Thursday, September 9, 2010

Reading the Qur'an

Picture I took in the Museum of Berlin-books are stuck to the floor and videos are shown of Nazis burning books they disagreed with. I didn't even like walking over them on the floor...
Even though I’m loathe to give Rev Terry Jones (this link is to is "church' site and has been difficult to access recenty due to heavy traffic) any more publicity, my crossness has driven me to blogging about his demand that we (as apparently right minded Christians ought to) burn copies of the Qur’an on the anniversary of the September 11th bombings, as some sort of message to Islamic extremists.

The Irish Times has reported today

US president Barack Obama today warned that a Florida pastor's plan to burn copies of the Koran is being used as an al-Qaeda recruitment tool and he urged the minister to reconsider the decision.

"This is a recruitment bonanza for al-Qaeda," Mr Obama said in an interview with ABC's Good Morning America program.

"You could have serious violence in places like Pakistan or Afghanistan. This could increase the recruitment of individuals who would be willing to blow themselves up in American cities or European cities," he said.

Former British prime minister Tony Blair also issued a plea to the evangelist not to go ahead with his plan to burn copies of the Koran on September 11th.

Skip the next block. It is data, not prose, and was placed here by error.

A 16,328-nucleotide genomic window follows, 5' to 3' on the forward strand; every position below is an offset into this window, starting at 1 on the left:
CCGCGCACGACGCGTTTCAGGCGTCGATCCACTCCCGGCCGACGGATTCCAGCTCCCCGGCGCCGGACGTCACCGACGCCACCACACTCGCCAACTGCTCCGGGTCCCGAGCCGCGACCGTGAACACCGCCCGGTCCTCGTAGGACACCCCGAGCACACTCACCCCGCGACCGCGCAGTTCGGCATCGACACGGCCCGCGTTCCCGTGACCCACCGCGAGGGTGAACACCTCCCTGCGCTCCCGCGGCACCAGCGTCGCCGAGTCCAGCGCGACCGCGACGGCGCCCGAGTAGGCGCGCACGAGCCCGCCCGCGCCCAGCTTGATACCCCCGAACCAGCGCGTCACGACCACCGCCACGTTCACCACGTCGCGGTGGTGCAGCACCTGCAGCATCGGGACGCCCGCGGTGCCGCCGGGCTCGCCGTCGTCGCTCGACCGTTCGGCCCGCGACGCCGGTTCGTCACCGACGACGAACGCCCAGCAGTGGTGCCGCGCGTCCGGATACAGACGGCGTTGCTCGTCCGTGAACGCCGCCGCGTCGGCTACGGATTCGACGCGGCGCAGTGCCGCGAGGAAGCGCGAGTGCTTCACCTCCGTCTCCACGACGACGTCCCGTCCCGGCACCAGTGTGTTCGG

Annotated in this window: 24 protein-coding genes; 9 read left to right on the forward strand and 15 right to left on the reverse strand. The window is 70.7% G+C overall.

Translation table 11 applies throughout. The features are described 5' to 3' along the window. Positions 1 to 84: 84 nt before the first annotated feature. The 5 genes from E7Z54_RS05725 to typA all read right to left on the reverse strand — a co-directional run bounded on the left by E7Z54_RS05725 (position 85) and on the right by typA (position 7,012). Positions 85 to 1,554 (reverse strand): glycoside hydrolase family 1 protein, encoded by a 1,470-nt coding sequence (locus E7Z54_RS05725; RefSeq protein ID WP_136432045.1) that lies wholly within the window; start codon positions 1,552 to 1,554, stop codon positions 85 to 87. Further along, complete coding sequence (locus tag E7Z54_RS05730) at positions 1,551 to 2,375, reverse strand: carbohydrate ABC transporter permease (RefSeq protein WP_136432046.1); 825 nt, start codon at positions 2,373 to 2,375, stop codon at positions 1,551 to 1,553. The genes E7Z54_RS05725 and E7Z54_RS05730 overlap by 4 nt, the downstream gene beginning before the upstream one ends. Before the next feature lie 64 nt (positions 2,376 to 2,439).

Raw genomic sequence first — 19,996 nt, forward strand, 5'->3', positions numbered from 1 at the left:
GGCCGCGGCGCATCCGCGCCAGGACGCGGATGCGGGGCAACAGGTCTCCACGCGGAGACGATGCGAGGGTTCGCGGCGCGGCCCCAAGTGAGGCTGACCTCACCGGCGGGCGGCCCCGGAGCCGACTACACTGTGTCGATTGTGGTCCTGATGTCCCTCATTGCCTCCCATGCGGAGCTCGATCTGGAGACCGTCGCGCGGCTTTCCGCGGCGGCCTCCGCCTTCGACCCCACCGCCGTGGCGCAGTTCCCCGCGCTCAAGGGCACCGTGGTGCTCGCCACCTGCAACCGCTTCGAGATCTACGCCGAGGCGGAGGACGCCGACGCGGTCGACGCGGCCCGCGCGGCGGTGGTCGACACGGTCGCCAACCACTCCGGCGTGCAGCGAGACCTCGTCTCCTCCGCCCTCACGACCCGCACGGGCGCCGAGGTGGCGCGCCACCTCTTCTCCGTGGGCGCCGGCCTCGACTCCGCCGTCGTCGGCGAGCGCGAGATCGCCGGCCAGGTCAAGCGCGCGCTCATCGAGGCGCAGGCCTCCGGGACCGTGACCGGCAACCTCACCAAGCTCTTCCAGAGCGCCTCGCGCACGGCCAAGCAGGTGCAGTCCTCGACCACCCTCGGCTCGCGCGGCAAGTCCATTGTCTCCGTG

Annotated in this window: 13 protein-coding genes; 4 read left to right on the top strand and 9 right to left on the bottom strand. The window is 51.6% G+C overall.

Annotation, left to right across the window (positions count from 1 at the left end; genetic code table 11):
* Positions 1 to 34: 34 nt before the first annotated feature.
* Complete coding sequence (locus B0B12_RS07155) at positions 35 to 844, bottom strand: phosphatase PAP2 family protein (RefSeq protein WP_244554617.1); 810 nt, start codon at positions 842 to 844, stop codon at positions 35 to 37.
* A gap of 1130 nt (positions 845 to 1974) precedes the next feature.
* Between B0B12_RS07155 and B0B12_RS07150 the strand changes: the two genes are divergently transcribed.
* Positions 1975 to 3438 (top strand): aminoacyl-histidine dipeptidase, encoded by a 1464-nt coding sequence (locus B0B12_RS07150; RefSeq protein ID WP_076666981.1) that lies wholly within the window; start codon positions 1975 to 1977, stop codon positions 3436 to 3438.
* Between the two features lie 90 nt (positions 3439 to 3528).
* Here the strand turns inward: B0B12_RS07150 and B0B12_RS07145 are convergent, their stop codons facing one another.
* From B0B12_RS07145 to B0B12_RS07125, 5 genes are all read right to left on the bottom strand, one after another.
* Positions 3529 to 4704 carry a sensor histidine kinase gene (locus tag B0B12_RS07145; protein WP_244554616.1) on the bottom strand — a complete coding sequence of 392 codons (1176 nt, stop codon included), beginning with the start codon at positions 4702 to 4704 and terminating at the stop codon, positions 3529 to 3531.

Mr Blair added his voice to those of the White House, the Vatican, the commander of international forces in Afghanistan General David Petraeus and film star Angelina Jolie, who all urged pastor Terry Jones to call off his protest.

But the pastor, who leads a tiny Florida church, insisted he would stage “International Burn-a-Koran Day” on Saturday, despite receiving more than 100 death threats.

Sky News reported that Anjem Choudary, former leader of the banned Islamist organisation Islam4UK, is calling on radical Muslim groups around the world to burn American flags outside US embassies in retaliation.

The pastor’s supporters have been mailing copies of the Islamic holy book, which Muslims believe should be treated with the utmost respect, to put on the bonfire at his Dove World Outreach Center in Gainesville to mark the ninth anniversary of the September 11th attacks. The church has less than 50 members.

“Instead of us backing down, maybe it’s time to stand up," the pastor said. "Maybe it’s time to send a message to radical Islam that we will not tolerate their behaviour.”

In a statement, Mr Blair, who founded a Faith Foundation after leaving office to promote understanding between the world’s religions, said he "deplore" the act of burning the Koran.

“It is disrespectful, wrong and will be widely condemned by people of all faiths and none. In no way does this represent the view of any sensible person in the West or any other part of the world," he said. “Those who wish to cause religious conflict are small in number but often manage to dominate the headlines.